Getting Your Resume Noticed

0
Posted September 20, 2012 by Marcy Twete in Building Your Brand

Twenty years ago, getting your resume noticed meant it had to stick out in a pile – a pile of hard copy resumes that recruiters received in the mail with stamps. The resumes that moved to the top of the pile were those on cotton paper with beautiful printing and easily readable. But these days, your paper quality isn’t important. In fact, most resumes don’t even make it to the printer. And if they do, they’re printed on crappy copy paper and thumbed through by an HR assistant, then a manager, and perhaps a hiring manager as well.

So how do you get your resume noticed when you can’t send it in a beautifully pristine manila envelope? Recruiter.com gives step by step tips in “How to Get Your Resume Noticed.” And overall, they’re saying that sticking to simple, straightforward, and well-written resumes are still the way to go. Our favorite tip from Recruiter.com is this – avoid “walls of text.” Here’s what they mean:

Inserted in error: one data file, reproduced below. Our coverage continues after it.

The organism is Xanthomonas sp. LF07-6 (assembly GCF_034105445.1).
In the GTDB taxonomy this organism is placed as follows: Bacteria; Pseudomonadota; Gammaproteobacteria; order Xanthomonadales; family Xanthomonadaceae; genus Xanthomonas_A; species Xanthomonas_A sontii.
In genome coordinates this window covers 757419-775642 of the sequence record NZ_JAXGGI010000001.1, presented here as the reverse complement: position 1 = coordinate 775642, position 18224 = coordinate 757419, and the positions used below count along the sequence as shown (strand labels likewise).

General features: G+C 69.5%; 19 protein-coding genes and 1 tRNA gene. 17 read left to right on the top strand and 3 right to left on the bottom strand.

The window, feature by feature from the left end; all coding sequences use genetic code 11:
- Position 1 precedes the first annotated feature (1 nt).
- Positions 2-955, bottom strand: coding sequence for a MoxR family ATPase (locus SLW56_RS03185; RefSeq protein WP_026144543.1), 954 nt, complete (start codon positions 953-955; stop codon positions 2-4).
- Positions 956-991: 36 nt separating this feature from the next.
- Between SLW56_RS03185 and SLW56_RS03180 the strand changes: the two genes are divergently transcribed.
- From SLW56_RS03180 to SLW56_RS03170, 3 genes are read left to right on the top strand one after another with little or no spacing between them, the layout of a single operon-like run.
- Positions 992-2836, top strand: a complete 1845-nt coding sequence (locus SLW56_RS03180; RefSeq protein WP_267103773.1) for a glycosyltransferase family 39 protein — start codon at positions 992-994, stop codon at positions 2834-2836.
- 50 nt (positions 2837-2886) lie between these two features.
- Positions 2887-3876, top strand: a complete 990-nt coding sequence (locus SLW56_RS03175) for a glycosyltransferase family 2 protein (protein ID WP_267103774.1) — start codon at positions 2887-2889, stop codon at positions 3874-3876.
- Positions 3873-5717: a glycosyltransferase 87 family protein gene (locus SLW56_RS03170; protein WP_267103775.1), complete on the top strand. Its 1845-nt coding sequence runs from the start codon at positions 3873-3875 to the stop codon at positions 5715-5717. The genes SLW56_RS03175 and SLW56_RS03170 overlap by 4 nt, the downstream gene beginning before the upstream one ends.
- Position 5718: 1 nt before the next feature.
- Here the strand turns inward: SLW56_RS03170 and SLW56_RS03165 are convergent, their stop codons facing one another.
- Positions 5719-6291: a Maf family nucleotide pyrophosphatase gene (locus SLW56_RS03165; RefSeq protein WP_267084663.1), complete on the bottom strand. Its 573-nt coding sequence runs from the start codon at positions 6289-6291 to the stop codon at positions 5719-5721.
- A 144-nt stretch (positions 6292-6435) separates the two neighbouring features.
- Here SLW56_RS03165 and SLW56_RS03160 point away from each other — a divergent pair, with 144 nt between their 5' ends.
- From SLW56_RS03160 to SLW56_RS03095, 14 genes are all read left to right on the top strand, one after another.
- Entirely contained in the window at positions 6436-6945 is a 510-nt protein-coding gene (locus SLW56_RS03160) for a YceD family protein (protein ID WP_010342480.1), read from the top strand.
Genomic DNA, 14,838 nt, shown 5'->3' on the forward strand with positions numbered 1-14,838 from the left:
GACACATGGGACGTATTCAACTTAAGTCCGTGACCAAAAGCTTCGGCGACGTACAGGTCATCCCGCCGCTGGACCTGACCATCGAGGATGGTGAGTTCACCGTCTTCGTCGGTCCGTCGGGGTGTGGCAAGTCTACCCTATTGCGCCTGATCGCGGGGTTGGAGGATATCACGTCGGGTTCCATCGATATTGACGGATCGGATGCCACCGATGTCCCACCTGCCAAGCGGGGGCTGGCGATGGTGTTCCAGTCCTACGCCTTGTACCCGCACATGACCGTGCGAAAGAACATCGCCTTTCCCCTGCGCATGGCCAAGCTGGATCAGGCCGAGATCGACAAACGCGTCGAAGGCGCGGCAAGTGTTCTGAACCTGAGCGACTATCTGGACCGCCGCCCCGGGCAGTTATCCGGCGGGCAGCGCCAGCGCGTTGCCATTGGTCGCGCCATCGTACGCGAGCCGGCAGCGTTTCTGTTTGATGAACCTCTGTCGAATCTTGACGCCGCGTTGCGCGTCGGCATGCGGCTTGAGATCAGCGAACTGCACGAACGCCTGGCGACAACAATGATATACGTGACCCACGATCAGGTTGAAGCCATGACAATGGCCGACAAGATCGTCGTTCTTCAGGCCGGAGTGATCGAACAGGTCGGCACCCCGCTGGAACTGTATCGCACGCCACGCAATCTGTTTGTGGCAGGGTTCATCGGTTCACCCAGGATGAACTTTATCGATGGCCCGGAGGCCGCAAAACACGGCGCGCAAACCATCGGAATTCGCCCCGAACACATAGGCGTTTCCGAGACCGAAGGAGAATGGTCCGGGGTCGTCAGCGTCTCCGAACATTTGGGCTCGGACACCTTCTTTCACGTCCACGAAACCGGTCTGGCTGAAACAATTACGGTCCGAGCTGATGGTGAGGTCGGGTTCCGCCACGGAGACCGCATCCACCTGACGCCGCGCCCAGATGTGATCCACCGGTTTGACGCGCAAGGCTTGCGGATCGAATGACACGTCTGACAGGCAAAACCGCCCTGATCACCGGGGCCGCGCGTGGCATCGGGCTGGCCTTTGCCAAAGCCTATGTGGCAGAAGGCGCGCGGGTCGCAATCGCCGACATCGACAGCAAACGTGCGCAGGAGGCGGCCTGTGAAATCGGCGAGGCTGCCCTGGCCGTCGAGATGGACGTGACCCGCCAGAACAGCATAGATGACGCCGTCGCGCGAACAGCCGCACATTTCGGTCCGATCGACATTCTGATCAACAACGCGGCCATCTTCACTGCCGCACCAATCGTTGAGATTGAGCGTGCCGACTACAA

Eliminate any large paragraphs of text on your resume.  Too much text can result in your resume receiving a quick skim through, and then being tossed back into the pile. Hiring managers can receive hundreds of resumes a day; they do not have the time or patience to read through masses of text. Just like in an elevator speech, you only have a short window of time to grab your reader’s attention. The text throughout your resume should be clear and concise.

Check out the rest of Recruiter.com‘s article here. They say keep it simple. What do you think?


About the Author

Marcy Twete

Marcy Twete is the author of "You Know Everybody! A Career Girl’s Guide to Building a Network That Works" and a career expert who believes in order to be empowered in your career, you must be surrounded with resources and a network that both supports and challenges you. Marcy began her own networking journey as a professional fundraiser in the nonprofit industry, honed those skills as a fundraising consultant, and in 2012 networked her way to nearly 1 million readers as the CEO of the professional development website Career Girl Network.

0 Comments



Be the first to comment!


Leave a Response